The APC9 Lingle Industries Lower – Add Some Scorpion to Your APC9K

I absolutely love my B&T APC9K. It imbues me with a degree of elitism where I suddenly want to make fun of the ‘poors.’ Then I look at mag prices and realize, wait, I am the poors! B&T is damn proud of their magazines. They aren’t bad, but I don’t understand the 50-dollar price tag. Plus, it’s not like the aftermarket is helping them out as of right now. What’s a man to do? Well, he or she can turn to a company called Lingle Industries. 

Lingle produces a number of interesting lower options for a variety of guns. They make lowers for the APC9, as well as the Stribog, SCAR 16, SCAR 17, and BREN 2. With the APC9K, their lowers allow you to be more selective of your magazine choice, and Lingle makes a lower I couldn’t help but love. Their Scorpion lower for the APC9K allows me to use Scorpion mags. 

That’s awesome because I already own a Scorpion and a pile of magazines, and I can always get more at a good price. Don’t forget Magpul makes magazines for the Scorpion, and so does Mantis and PSA. Magpul even produces a D-50 drum in case you need some extra sting. The APC9K series serialize the upper receiver so you can purchase the lower and have it sent straight to your home. 

Breaking Down the Lingle Lower 

Obviously, the first big improvement is that it takes Scorpion magazines. That simplifies logistics. Second, instead of being polymer, it’s aluminum which is an interesting choice, and it works and looks good. The lowers come in numerous colors, and this is their FDE model.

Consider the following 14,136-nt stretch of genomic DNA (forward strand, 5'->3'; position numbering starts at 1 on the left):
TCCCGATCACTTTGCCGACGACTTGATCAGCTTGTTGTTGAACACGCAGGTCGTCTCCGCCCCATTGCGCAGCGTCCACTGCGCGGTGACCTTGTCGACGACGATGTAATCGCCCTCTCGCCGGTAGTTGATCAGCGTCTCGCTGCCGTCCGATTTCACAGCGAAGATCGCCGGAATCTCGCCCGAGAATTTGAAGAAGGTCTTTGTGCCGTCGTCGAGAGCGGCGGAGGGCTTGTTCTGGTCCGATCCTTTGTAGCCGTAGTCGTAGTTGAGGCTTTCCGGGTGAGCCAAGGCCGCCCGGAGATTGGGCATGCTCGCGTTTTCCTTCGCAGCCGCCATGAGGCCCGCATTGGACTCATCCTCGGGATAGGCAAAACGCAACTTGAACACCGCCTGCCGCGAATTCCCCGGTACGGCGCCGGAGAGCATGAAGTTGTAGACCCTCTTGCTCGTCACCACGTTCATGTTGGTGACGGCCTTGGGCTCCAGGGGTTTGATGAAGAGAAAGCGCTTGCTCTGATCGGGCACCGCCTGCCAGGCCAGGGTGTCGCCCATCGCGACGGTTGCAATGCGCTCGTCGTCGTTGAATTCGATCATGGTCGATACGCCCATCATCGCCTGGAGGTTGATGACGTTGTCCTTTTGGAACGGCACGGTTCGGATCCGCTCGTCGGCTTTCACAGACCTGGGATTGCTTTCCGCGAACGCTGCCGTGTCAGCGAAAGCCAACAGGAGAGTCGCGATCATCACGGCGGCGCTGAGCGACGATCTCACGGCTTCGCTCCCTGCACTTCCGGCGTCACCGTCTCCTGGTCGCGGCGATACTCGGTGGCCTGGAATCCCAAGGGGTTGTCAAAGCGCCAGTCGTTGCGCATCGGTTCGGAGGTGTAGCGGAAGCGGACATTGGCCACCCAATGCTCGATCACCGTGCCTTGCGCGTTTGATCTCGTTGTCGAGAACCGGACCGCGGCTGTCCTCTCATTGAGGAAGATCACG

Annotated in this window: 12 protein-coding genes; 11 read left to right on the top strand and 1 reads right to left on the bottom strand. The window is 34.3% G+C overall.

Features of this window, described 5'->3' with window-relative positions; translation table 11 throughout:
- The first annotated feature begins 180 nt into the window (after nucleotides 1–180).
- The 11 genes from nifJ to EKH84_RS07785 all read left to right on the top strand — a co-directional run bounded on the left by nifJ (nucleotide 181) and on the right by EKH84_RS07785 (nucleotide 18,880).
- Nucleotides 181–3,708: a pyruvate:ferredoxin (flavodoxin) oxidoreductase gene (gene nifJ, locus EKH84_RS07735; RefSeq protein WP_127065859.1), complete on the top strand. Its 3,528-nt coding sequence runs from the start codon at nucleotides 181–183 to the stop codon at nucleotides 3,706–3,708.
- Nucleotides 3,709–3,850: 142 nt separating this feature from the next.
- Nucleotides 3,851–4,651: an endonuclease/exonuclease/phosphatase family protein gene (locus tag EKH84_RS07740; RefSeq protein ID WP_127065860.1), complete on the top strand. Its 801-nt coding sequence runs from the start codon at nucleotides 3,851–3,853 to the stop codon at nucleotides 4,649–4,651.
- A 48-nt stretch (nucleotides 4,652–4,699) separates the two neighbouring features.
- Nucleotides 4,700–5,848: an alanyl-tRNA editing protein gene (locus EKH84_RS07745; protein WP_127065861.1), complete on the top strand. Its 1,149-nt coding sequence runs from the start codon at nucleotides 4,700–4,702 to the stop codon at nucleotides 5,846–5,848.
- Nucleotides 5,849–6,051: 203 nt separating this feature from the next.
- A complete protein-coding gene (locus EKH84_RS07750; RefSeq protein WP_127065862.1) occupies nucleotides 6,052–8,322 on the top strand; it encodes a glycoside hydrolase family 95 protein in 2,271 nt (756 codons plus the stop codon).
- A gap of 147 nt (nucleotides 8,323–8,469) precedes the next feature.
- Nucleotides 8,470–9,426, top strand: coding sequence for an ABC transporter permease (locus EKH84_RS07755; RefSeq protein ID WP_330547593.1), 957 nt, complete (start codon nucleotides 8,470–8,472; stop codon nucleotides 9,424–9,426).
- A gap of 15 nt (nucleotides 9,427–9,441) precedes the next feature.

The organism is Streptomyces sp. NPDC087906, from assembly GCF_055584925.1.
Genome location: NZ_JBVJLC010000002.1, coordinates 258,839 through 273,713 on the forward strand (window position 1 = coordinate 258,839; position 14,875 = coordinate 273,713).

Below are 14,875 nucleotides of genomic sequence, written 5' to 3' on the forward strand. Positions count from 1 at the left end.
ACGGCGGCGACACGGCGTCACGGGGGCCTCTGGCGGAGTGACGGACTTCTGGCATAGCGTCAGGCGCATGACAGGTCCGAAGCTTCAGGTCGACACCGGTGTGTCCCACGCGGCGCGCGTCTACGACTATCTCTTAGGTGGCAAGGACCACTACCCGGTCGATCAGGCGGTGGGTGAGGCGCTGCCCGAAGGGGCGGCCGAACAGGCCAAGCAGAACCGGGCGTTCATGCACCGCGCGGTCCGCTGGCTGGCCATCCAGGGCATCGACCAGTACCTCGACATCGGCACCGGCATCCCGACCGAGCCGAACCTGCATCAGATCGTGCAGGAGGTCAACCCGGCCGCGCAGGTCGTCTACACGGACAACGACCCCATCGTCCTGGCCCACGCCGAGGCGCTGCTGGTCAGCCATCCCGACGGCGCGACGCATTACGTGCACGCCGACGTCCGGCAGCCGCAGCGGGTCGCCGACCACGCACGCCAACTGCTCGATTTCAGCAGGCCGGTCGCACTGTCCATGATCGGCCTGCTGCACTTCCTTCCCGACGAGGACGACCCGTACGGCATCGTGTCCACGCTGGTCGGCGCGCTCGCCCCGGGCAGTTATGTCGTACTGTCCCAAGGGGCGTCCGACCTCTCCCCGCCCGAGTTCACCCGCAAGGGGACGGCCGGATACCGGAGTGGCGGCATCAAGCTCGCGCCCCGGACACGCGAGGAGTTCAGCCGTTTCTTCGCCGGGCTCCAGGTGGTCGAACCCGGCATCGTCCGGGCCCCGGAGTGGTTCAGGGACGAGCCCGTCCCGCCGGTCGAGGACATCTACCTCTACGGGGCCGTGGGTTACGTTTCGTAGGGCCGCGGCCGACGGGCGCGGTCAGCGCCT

The Lingle lower uses a Scorpion magazine release that’s quasi-AK-like, and it comes with a Strike Industries mag release. The lower retains the best qualities of the APC9K lower, including total ambidexterity. It uses an AR pistol grip of your choice as well as a mostly AR 15 lower parts kit

The ergonomics are outstanding. Everything is easy to reach and very accessible. Magazines plop right out with a press of the release. The controls are large and easy to reach. The last-round bolt hold open is preserved, and I’d even argue the bolt release is easier to use on the Lingle than the regular lower. 

The Lingle In Action 

My biggest concern is taking a weapon that’s super reliable and making it less so. Luckily after a half dozen Scorpion magazines, I can say it’s not a concern I should have. The lower is crafted expertly, and it fits nice and tight on the gun without any reliability issues present. This is an example of their complete lower, and the trigger is awesome. It’s super light and tactile with no perceptible takeup. 

It’s a press, then a bang. The totally flat trigger is a nice touch as well. The Lingle Industries Scorpion lower breathed new life and lots more reload into my APC9K. Admittedly it took more than a few reload drills to get used to tossing Scorpion mags in. They seem to sit deeper. The magazine release is a completely different motion that takes some new connective tissue to get used to. 

Once the neurons fired up, I figured it out. Running reloads into the flared magwell isn’t difficult. I can slap one in and get a shot on target quickly and intuitively. 

Parting Shots

Of all the potential upgrades you can make to your APC9K, the Lingle lower ranks up there. It’s a drop-in installation, and it doesn’t cause any reliability issues. This lower opens up the market to cheaper, easier-to-find magazines of varying capacities. Paying 18 bucks for a magazine is a lot better than paying 50 per magazine, especially when I have to fill a chest rig full of them. 

Travis Pike
Travis Pike is a former Marine Machine gunner who served with 2nd Bn 2nd Marines for 5 years. He deployed in 2009 to Afghanistan and again in 2011 with the 22nd MEU(SOC) during a record setting 11 months at sea. He’s trained with the Romanian Army, the Spanish Marines, the Emirate Marines and the Afghan National Army. He serves as an NRA certified pistol instructor and teaches concealed carry classes.